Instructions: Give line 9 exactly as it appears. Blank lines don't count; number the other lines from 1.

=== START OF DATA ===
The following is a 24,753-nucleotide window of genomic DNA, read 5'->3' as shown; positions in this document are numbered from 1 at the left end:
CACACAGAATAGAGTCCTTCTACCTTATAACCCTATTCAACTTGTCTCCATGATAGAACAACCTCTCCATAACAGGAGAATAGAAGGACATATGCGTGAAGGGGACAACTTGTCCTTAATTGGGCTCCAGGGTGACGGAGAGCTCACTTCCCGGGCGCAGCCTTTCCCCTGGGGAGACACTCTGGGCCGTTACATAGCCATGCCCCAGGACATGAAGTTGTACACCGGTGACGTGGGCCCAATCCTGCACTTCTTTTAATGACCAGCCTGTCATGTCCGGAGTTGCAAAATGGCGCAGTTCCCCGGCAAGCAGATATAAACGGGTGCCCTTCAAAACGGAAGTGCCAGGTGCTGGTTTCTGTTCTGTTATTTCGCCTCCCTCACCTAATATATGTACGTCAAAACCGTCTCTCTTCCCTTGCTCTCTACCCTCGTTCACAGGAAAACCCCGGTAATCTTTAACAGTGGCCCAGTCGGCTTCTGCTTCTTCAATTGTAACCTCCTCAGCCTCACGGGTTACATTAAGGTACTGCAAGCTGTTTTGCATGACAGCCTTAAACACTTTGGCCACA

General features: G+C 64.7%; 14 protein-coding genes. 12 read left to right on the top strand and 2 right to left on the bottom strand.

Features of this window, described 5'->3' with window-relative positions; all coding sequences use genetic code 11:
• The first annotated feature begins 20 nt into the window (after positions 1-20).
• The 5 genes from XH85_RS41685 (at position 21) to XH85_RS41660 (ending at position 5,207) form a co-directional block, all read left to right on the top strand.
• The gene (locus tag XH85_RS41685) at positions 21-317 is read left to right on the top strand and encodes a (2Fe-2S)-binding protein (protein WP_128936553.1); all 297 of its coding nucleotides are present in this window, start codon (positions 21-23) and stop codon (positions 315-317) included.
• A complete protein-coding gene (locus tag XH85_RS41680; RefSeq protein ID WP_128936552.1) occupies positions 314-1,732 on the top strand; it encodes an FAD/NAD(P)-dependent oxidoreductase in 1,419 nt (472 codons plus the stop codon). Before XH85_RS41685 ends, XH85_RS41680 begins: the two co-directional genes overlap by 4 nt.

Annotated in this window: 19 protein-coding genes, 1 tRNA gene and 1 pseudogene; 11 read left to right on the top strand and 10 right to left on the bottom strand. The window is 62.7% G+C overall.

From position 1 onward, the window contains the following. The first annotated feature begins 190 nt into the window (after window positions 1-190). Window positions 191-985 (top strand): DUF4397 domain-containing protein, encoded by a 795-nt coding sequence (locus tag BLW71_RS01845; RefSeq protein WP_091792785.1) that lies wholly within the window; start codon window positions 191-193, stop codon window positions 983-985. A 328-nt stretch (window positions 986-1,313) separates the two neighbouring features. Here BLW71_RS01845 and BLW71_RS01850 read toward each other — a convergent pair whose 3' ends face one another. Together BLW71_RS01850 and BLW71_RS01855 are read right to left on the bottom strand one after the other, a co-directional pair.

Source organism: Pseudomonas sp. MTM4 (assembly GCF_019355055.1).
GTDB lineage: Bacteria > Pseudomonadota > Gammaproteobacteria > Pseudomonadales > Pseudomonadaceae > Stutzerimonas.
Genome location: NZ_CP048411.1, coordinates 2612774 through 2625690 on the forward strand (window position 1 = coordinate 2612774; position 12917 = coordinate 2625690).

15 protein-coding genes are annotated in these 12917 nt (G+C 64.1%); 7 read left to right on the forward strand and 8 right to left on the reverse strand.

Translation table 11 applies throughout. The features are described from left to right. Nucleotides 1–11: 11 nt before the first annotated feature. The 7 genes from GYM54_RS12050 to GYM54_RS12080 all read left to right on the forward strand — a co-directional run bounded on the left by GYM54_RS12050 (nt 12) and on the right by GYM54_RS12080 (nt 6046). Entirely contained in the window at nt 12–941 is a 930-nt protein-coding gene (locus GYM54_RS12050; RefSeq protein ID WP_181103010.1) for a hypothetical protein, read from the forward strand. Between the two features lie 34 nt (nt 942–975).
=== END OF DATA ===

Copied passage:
Annotated in this window: 19 protein-coding genes, 1 tRNA gene and 1 pseudogene; 11 read left to right on the top strand and 10 right to left on the bottom strand. The window is 62.7% G+C overall.